Steve Bannon has at last been indicted. As with most of you, I would have liked to have seen swifter and more terrible justice for the traitors, scofflaws, carpetbaggers and insurgents of the January 6th insurrection. For example, the advantage of having Steve Bannon promptly arrested, arraigned, tried, convicted and imprisoned was immediately obvious. It would have provided a chilling effect for anyone else contemplating defying subpoenas coming out of the January 6 Committee.
But such impulses are sometimes antithetical to the successful navigation of the treacherous political waters in Washington. There could be plausible reasons why it has taken so unusually long until now to indict Steve Bannon. Until I hear otherwise I’m going to give the Department of Justice the benefit of the doubt and assume their apparently excessive caution up to this point was the kind of discretion that is truly valor’s better part.
For one thing, you can bet that had the current DOJ come out with proverbial guns blazing there would have been no end of blowback and criticism. There is nothing Republicans hate more than our adopting their methods. For nearly two years William Barr served as Donald Trump’s personal Doberman. Had Merrick Garland looked even remotely as partisan as Bill Barr, imagine how quickly the Republican fainting, pearl clutching and counterfeit outrage would begin.
But worse than that there would have been supposedly rational cable news channel pundits asking questions about political vengeance and the inappropriateness of an overtly partisan and zealous DOJ. Don’t think for a moment that wouldn’t happen. I seem to recall having to endure four unbearable years of Donald Trump simply because cable news exploited his absurd candidacy for the laughably ostensible reason of wanting to be “fair to both sides.”
A word of caution. Criminal referrals from Congress are rare. It is also true that not all such criminal referrals end in prosecutions and, when they do, they don’t always result in a criminal conviction, let alone prison. Also, as often as not some kind of plea bargain is negotiated. The fact remains America is a land of due process and if someone fails to receive it then we are all at risk. So the cry for Merrick Garland to immediately jail Steve Bannon betrays a certain naïveté, if not an out and out unamerican impulse. There are many obstacles between this first step and the last.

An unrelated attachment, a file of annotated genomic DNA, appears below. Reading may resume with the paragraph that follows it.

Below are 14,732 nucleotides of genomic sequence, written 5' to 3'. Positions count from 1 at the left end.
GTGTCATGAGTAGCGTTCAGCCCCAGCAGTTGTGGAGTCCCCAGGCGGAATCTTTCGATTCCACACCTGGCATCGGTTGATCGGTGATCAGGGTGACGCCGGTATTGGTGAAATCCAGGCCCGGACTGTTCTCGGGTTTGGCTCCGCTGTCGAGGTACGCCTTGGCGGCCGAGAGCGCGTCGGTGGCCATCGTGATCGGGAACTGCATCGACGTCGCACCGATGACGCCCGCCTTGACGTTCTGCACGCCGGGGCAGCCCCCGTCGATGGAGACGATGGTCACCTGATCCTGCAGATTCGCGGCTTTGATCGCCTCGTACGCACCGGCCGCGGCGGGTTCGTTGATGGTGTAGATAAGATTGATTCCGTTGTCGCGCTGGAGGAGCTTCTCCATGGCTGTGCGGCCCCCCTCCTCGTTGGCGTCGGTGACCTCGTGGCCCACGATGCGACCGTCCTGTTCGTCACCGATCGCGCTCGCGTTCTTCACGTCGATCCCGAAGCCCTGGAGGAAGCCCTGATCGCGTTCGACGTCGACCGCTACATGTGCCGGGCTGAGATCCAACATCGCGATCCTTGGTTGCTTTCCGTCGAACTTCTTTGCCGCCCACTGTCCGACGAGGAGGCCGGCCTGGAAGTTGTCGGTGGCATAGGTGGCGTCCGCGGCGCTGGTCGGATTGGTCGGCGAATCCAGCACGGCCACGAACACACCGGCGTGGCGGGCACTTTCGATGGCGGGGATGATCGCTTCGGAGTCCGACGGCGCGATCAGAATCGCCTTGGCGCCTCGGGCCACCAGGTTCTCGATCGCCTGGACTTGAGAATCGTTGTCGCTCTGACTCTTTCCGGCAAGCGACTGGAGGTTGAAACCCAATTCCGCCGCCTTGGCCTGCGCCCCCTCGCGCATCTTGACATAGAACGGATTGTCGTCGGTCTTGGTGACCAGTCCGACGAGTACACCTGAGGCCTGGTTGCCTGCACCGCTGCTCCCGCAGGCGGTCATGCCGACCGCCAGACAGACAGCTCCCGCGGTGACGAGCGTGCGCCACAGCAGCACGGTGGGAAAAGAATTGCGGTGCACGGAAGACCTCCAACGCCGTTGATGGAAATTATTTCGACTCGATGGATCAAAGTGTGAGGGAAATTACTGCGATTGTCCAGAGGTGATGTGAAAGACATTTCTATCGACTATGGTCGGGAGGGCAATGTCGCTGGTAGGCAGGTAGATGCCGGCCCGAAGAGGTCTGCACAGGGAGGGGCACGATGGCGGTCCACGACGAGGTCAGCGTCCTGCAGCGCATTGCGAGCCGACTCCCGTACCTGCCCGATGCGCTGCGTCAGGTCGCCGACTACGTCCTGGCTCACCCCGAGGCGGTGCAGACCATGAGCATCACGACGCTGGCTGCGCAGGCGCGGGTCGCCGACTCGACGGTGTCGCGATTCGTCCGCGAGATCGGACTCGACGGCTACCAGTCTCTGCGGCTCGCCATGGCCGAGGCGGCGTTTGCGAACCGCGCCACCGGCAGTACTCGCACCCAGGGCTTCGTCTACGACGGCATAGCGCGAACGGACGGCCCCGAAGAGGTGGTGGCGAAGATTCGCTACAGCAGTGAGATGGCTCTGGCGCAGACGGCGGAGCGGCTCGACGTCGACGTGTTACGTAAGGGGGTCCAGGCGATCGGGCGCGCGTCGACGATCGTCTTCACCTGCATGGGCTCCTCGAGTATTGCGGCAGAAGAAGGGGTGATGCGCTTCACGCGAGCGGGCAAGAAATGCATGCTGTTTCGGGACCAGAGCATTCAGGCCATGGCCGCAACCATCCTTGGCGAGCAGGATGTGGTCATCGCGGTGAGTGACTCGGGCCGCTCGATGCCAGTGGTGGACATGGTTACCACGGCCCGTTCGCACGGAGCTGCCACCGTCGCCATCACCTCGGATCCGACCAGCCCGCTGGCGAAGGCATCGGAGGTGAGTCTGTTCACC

Most important of all, we must not falter between now and 2022. The midterm election is critical to our success, and so far we have given them very little beyond Big Bird and Dr. Seuss to stomp their feet about. If we must be mellow and calmly await a slow and cautious prosecution of Steve Bannon in the interest of saving us a drubbing in 2022 then I, for one, could do with the holiday.
Don’t get me wrong, brothers and sisters, up to now I have been as frustrated and infuriated as you every day that I saw the criminals of the last administration and the traitors who tried to take our country away from us by force still breathing free air. I wholly commiserate with you.
But above all, America has once again proved to be a government of three branches. It is part of the miracle of that eighteenth century experiment, the one that more than two centuries later culminated in us, that those branches operate entirely independently of one another. We’ve had four years of seeing what they look like when they don’t, and I doubt that any of you really wants to see that — ever again. But for now, rejoice. Steve Bannon has been indicted. And, as ever, ladies and gentlemen, brothers and sisters, comrades and friends, stay safe.
Robert Harrington is an American expat living in Britain. He is a portrait painter.